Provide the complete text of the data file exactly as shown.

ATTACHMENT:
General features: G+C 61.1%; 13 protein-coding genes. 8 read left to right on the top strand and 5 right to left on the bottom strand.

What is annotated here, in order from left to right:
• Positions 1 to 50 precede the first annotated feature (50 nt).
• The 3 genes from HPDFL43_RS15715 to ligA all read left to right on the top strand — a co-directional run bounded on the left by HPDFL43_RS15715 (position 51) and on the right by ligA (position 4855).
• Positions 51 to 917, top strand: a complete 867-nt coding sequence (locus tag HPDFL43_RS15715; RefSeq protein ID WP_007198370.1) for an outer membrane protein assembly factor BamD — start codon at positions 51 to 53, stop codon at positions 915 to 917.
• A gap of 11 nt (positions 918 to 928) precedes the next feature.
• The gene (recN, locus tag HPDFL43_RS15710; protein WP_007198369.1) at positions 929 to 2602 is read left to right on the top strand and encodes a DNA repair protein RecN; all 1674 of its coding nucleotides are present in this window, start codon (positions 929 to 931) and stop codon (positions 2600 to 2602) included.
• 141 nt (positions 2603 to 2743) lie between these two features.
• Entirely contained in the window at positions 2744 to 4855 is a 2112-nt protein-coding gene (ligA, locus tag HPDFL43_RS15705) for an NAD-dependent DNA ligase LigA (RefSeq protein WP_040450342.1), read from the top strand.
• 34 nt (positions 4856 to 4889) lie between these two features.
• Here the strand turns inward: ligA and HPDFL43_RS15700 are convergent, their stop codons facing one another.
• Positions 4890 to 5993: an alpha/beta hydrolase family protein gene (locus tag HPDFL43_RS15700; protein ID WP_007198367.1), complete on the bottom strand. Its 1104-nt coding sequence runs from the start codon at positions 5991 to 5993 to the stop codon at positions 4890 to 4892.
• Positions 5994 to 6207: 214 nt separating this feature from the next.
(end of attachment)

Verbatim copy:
General features: G+C 61.1%; 13 protein-coding genes. 8 read left to right on the top strand and 5 right to left on the bottom strand.

What is annotated here, in order from left to right:
• Positions 1 to 50 precede the first annotated feature (50 nt).
• The 3 genes from HPDFL43_RS15715 to ligA all read left to right on the top strand — a co-directional run bounded on the left by HPDFL43_RS15715 (position 51) and on the right by ligA (position 4855).
• Positions 51 to 917, top strand: a complete 867-nt coding sequence (locus tag HPDFL43_RS15715; RefSeq protein ID WP_007198370.1) for an outer membrane protein assembly factor BamD — start codon at positions 51 to 53, stop codon at positions 915 to 917.
• A gap of 11 nt (positions 918 to 928) precedes the next feature.
• The gene (recN, locus tag HPDFL43_RS15710; protein WP_007198369.1) at positions 929 to 2602 is read left to right on the top strand and encodes a DNA repair protein RecN; all 1674 of its coding nucleotides are present in this window, start codon (positions 929 to 931) and stop codon (positions 2600 to 2602) included.
• 141 nt (positions 2603 to 2743) lie between these two features.
• Entirely contained in the window at positions 2744 to 4855 is a 2112-nt protein-coding gene (ligA, locus tag HPDFL43_RS15705) for an NAD-dependent DNA ligase LigA (RefSeq protein WP_040450342.1), read from the top strand.
• 34 nt (positions 4856 to 4889) lie between these two features.
• Here the strand turns inward: ligA and HPDFL43_RS15700 are convergent, their stop codons facing one another.
• Positions 4890 to 5993: an alpha/beta hydrolase family protein gene (locus tag HPDFL43_RS15700; protein ID WP_007198367.1), complete on the bottom strand. Its 1104-nt coding sequence runs from the start codon at positions 5991 to 5993 to the stop codon at positions 4890 to 4892.
• Positions 5994 to 6207: 214 nt separating this feature from the next.